Have you ever wondered, “What kind of work schedule can I have that allows me to enjoy a career and still be around as much as I want for my kids?”
If you’re here, I’d wager you likely have. Many times.
It’s no secret that I don’t love working 40 hour weeks. Even before kids I thought that was lame. I have a lot of other things I’d like to spend my time on.
However, I think we grow up and go through college thinking career schedules are either 40 hour weeks or nothing. In my experience working with female college students, it’s not uncommon when I ask about future career plans that they’ll say something along the lines of, “Well, I want to be a mom, so I’m not too worried about it.” While there is a LOT to unpack there that I won’t get into right now, I really try to reinforce the concept that a career does not automatically equal 40 hours a week.
There is a lot of variety and room for different types of schedules, each with different benefits. Today I’m sharing some common schedule situations with pros and cons of each in relation to family life.
Full-time Work Schedule
This is your typical 40ish+ work schedule. Frequently is a Monday through Friday, 8am-5pm situation, though there are variations, like four 10’s or three 12’s (many nurses have this).
Most likely to have benefits! Good employer-sponsored healthcare and retirement plans are so nice to have. There are also frequently other benefits available, like discounts! We’ve benefited a lot from discounts on our car insurance, gym membership, local partnerships, events, and my husband’s work had a partnership with a national childcare center where they got a discounted rate. Being a salaried employee with PTO is also a relief when it comes to sick kids. Not having to worry about losing income while taking care of my sick kids is huge.
Most likely to have to work a full 40 hour week to be considered full-time and get those benefits. Some careers you’ll work even more than that. If you and your partner both work, you’ll need to figure out consistent childcare (check out this post for what we look for in a great daycare). Forty hours a week is a lot of time and it takes away from your own life. We’re made for more than just work and bedtime routines with our kids! Working so many hours can make us feel like robots.
Part-time Work Schedule
This is typically anything less than 32 hours a week, so you have a lot of options working part-time.
Not working 40+ hours a week! Shifts can have more flexibility to accommodate the rest of your life more easily. This is a great option if you want to have more time with your kids, but also keep your foot in the door so you don’t lose your skills. You would likely have less hours to need covered by childcare. When Ryun and I were first married after graduating, my big kid job was a ¾ time position and I loved it. Didn’t have benefits, but I loved the schedule. I had fun at work for 5-6 hours, then got to hang out with my husband and spend time on my interests the rest of the day. If you’re interested in creating your own business venture, working part-time for someone else can give you the extra hours needed to devote to your other interests.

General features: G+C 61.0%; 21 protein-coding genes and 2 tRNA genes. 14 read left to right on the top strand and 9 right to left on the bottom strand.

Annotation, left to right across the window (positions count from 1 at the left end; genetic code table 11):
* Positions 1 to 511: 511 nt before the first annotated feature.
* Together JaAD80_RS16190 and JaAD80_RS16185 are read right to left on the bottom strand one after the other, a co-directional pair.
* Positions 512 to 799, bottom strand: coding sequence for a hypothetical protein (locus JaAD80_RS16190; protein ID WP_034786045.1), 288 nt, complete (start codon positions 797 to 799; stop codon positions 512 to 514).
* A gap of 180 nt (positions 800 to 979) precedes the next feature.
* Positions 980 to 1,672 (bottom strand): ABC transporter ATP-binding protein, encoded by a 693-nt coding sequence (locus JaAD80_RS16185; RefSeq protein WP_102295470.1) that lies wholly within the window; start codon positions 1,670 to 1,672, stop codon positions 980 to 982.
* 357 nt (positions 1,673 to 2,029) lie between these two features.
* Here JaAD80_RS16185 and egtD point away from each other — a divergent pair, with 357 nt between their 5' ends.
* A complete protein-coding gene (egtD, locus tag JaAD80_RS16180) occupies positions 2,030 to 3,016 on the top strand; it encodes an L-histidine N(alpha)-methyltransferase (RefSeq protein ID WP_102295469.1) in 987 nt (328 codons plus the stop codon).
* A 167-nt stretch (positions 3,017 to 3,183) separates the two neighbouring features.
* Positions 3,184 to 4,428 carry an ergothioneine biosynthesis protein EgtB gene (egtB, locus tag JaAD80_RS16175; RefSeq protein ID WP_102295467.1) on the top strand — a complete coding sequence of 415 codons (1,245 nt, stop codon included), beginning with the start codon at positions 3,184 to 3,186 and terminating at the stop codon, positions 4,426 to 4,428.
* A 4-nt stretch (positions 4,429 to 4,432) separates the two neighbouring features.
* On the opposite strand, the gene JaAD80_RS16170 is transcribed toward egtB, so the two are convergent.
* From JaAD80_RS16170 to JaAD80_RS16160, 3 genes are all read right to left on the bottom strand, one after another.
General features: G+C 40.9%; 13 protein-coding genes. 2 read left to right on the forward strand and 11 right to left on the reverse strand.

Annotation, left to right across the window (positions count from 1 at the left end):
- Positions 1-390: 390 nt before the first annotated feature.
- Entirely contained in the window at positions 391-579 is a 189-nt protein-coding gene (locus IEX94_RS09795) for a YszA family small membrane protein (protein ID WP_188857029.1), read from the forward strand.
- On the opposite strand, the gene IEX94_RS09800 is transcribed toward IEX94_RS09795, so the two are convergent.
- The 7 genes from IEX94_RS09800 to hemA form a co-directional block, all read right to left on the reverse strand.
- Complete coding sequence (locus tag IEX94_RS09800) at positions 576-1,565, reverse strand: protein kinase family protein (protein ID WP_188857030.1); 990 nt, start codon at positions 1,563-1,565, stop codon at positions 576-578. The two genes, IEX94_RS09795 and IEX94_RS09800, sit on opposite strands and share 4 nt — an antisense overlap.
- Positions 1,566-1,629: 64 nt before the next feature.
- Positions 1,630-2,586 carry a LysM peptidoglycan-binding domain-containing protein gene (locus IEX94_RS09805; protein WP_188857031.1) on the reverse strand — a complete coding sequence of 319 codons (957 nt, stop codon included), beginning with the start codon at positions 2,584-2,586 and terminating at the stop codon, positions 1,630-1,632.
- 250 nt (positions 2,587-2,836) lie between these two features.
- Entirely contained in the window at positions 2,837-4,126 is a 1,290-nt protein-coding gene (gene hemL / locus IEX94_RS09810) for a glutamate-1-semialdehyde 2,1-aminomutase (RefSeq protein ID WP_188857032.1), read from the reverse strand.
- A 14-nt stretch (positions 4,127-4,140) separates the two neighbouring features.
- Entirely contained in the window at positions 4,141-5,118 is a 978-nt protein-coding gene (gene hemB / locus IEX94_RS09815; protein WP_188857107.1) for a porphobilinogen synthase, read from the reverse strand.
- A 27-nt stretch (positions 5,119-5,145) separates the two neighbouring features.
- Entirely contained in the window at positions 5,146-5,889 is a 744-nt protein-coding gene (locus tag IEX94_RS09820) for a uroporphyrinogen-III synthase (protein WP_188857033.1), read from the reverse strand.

Most places don’t offer most/all of their benefits for part-time employees. If your kid is sick, you go on vacation, or take off a few hours to attend a child’s event, then you’re out the pay. That can be stressful if your part-time work is “needed” household income. A lot of part-time jobs are paid less per hour than their full-time equivalents. Many childcare centers don’t take kids on a part-time basis–it’s either a full day or nothing–so finding reliable childcare may be more difficult.
A night shift is when your work schedule typically runs between 10pm and 6 or 7 am.
You and your partner can alternate who is home so you can minimize the amount of outside childcare needed. A lot of nurses work three 12 hour shifts a week and that’s their whole week! A lot of the time night shift employees get a higher pay than the day shift employees. Depending on the job, sometimes the night shift can be a lot less stressful than the day shift.
You will have a pretty screwy sleep schedule; it can be hard to sleep during the days while your family is awake for half of the week and then switch to a regular day on your off days. You may not get as much time with your spouse since you’re doing a lot of hand-offs as one gets home while the other leaves. Night shifts can have a big impact on your social life, when you’re working and your family and friends are out doing fun stuff together.